Seven eating styles linked to overeating, overweight, and obesity.

Auteur(s) :
Scherwitz L., Kesten D.
Date :
Sep, 2005
Source(s) :
EXPLORE (NY). #1:5 p342-59
Adresse :
BeWell Mobile Technology, Inc., San Francisco, CA, USA.

Sommaire de l'article

OBJECTIVE: To broaden the perspective on the causes of overeating, overweight, and obesity and provide cross-cultural, comprehensive treatment approaches. BACKGROUND: Through food-related research into the world’s wisdom traditions, cultural traditions, Eastern healing systems, and Western nutritional science, the authors present recurrent themes derived from ways in which cultures regarded, experienced, prepared, and shared food for millennia. DESIGN: An 80-item questionnaire, designed to measure food, nutrition, and eating themes was administered to 5,256 participants who registered for a Web-based integrative nutrition e-course. When the 80-items were factor analyzed separately in two randomly split halves of the sample as well as within age and sex categories, seven coherent and consistent factors or eating styles emerged. These eating styles were entered into a multiple regression analysis to predict overeating frequency and body mass index (BMI). RESULTS: Each of the newly identified eating styles was independently related to self-reports of overeating frequency; five of the seven were significantly related to overweight and obesity. The eating styles include the following: (1) « Emotional Eating » (eating to manage feelings); (2) « Fresh Food, Fast Food » (eating mostly processed, high-calorie food; less fresh food); (3) « Food Fretting » (judgmental thoughts and overconcern about food); (4) « Task Snacking » (eating while doing other activities); (5) « Sensory, Spiritual Nourishment » (« flavoring » food with meaning); (6) « Eating Atmosphere » (dining aesthetics and surroundings); (7) « Social Fare » (eating alone vs with others). CONCLUSIONS: Further research is needed to assess the degree to which practicing and implementing these eating styles integratively will decrease overeating, overweight, and obesity.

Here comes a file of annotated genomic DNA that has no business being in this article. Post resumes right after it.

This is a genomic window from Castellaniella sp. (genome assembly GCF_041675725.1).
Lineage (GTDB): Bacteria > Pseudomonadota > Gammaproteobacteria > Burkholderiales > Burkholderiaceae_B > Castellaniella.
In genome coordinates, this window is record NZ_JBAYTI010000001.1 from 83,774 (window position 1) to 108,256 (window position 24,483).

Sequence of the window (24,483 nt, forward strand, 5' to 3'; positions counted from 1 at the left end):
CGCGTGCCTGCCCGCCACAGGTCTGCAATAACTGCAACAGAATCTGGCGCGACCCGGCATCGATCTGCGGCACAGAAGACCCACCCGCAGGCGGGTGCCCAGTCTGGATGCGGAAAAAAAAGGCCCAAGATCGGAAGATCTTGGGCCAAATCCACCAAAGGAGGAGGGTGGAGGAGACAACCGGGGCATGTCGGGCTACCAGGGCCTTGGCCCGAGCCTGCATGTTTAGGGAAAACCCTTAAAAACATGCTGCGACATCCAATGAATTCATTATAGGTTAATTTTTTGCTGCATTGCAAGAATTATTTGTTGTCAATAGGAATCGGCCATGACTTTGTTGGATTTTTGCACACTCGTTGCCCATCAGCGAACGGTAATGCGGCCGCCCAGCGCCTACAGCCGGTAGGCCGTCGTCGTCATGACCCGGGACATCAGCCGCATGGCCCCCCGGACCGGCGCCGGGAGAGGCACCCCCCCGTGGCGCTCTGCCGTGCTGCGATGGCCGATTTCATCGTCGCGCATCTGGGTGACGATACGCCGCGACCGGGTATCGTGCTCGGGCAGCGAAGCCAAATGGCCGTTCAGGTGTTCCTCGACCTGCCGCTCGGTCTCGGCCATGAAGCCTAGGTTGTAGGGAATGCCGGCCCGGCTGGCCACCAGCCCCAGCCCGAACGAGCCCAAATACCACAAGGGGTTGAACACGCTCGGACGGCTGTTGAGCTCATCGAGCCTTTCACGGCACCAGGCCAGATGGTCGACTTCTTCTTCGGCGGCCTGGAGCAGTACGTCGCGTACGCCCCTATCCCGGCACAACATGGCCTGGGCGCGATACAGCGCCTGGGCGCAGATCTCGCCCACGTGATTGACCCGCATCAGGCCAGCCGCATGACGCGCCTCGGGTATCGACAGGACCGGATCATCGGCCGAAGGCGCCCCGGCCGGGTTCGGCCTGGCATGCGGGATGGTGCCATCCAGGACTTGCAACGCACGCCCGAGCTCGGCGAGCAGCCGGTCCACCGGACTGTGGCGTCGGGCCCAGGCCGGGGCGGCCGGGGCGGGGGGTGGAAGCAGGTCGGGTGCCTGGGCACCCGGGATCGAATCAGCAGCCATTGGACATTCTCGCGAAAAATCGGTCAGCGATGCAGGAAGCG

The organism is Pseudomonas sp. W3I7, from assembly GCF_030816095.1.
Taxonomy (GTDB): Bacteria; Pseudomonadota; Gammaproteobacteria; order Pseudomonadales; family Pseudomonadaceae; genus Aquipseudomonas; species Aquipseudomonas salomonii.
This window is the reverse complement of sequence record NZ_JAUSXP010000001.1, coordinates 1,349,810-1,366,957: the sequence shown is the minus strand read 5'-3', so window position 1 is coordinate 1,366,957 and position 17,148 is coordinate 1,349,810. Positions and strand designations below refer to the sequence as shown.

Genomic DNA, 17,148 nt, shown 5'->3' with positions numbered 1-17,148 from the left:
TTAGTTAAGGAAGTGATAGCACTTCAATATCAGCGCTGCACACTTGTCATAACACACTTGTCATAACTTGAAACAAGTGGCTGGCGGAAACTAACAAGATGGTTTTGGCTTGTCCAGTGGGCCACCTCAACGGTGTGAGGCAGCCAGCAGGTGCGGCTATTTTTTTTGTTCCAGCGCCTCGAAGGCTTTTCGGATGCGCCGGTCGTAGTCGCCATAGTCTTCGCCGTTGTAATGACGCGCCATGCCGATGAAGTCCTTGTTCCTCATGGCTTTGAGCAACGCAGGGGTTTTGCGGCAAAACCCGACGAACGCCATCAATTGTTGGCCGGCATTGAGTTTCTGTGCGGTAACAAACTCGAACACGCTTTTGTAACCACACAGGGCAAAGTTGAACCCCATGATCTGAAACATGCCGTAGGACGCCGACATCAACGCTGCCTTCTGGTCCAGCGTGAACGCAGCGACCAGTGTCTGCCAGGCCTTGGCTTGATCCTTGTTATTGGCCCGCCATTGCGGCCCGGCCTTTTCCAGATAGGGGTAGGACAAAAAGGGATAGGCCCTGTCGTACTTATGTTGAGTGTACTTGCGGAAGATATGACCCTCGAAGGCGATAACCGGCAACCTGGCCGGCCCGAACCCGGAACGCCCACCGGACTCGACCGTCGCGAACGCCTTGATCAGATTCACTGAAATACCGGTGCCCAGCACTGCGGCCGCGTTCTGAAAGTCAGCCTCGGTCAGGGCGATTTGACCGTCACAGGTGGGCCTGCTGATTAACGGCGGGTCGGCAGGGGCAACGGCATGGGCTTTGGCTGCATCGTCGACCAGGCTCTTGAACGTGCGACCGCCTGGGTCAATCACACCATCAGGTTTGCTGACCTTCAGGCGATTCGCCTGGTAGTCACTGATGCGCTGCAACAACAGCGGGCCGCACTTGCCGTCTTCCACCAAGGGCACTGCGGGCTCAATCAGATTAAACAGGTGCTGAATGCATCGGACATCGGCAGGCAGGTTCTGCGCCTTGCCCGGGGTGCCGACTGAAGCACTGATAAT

Source : Pubmed